A police officer stands guard at Gilroy High School after a deadly shooting at the Gilroy Garlic Festival in Gilroy, Calif., on Sunday, July 28, 2019. (Nhat V. Meyer/Bay Area News Group)

Boy, 6, among victims of California festival shooting

Video posted to social media showed people running in terror as shots rang out

A shooter cut through a fence and opened fire on a crowd eating and listening to music at a popular food festival in California, killing three people, including a 6-year-old boy, and wounding at least 15 others before police quickly shot him dead, authorities said.

A law enforcement official said the gunman was identified as Santino William Legan and believed he was 19. The official wasn’t authorized to discuss the matter publicly and spoke to The Associated Press on condition of anonymity Monday.

The shooter appeared to randomly target people when fired with a rifle Sunday afternoon, the end of the three-day Gilroy Garlic Festival that attracts more than 100,000 people to the city known as the “Garlic Capital of the World,” Gilroy Police Chief Scot Smithee said.

The shooter sneaked in through a fence that borders a parking lot next to a creek. Police responded within a minute and killed the suspect, Smithee said.

Some witnesses reported a second suspect, Smithee said, but it was unclear whether that person was armed or simply provided assistance. A manhunt continued late into the night.

Six-year-old Stephen Romero was among those killed, his father said.

“My son had his whole life to live and he was only 6,” Alberto Romero told San Francisco Bay Area news station KNTV. “That’s all I can say.”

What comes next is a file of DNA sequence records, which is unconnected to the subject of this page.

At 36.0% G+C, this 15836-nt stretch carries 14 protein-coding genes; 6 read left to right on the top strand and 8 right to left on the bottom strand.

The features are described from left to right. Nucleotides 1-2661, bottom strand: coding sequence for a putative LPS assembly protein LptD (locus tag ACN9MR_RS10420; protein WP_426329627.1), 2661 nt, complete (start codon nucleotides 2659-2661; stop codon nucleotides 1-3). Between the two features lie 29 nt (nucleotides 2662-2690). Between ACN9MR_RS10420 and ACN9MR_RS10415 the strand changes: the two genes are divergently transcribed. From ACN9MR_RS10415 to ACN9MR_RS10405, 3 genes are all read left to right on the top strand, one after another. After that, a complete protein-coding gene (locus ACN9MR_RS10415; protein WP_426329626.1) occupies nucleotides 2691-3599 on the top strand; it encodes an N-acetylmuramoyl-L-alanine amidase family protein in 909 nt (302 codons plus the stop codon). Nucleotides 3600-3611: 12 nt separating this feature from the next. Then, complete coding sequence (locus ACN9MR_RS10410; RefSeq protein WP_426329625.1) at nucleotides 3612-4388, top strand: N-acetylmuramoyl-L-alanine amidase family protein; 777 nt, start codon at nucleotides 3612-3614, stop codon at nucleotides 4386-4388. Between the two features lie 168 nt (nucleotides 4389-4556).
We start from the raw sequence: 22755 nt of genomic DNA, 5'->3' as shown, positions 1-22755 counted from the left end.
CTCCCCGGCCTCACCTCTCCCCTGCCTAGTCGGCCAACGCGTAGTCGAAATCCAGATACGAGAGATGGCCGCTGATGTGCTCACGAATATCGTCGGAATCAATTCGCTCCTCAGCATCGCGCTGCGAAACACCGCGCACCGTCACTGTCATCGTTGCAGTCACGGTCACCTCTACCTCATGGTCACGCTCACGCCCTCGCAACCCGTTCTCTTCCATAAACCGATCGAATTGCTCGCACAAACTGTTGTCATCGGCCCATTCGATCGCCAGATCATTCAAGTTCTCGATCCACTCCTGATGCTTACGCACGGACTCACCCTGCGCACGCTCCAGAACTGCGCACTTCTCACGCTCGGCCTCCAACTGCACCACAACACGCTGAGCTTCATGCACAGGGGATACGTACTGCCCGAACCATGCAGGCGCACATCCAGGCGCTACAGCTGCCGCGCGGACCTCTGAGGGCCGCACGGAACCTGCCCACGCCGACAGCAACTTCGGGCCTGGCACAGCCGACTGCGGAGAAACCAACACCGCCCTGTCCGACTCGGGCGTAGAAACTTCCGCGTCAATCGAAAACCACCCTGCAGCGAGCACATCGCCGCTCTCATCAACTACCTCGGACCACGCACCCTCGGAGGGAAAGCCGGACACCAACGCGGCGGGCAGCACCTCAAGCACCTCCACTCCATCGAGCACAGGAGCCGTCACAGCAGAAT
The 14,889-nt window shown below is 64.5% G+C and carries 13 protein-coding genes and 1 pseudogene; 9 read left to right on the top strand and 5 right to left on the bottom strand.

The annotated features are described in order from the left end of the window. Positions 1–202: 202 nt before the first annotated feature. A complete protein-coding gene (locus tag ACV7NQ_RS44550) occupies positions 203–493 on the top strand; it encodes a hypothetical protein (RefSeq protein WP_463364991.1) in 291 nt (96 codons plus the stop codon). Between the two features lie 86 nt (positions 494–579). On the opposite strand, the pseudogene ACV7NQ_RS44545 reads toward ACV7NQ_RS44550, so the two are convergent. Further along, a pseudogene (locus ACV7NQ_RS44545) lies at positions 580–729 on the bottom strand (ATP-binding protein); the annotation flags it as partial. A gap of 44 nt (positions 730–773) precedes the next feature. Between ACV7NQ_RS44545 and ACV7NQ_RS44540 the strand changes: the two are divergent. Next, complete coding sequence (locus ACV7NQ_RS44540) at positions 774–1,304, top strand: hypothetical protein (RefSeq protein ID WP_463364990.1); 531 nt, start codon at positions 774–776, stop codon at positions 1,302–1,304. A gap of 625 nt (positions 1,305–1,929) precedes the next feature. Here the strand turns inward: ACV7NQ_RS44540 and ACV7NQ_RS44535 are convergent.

The boy’s grandmother, Maribel Romero, told Los Angeles station KABC-TV that she searched several hospitals before learning he had died. She said he was “always kind, happy and, you know, playful.”

The wounded were taken to multiple hospitals, and their conditions ranged from fair to critical, with some undergoing surgery. At least five were treated and released.

The Gilroy Garlic Festival features food, cooking contests and music. It’s a decades-old staple in the agricultural city of 50,000 about 80 miles (176 kilometres) southeast of San Francisco. Festivalgoers pass through metal detectors and their bags are searched at the event.

The band TinMan was starting an encore Sunday when the shooting started. Singer Jack van Breen said he saw a man wearing a green shirt and grayish handkerchief around his neck fire into the food area with what looked like an assault rifle. He and other members of the band dove under the stage.

Van Breen, from nearby Santa Clara, said he heard someone shout: “Why are you doing this?” The reply: “Because I’m really angry.”

The audience began screaming and running, and the five members of the band and others dove under the stage.

Bandmate Vlad Malinovsky said he heard a lot of shots and then it stopped. Later, law enforcement told those hiding to come out with their hands up.

Taylor Jackson was working at a booth drawing caricatures when she heard gunfire, saw people running and “ran for the hills.” She said her boss ran in the opposite direction. Several hours later, Jackson was at a reunification centre trying to get information on her whereabouts.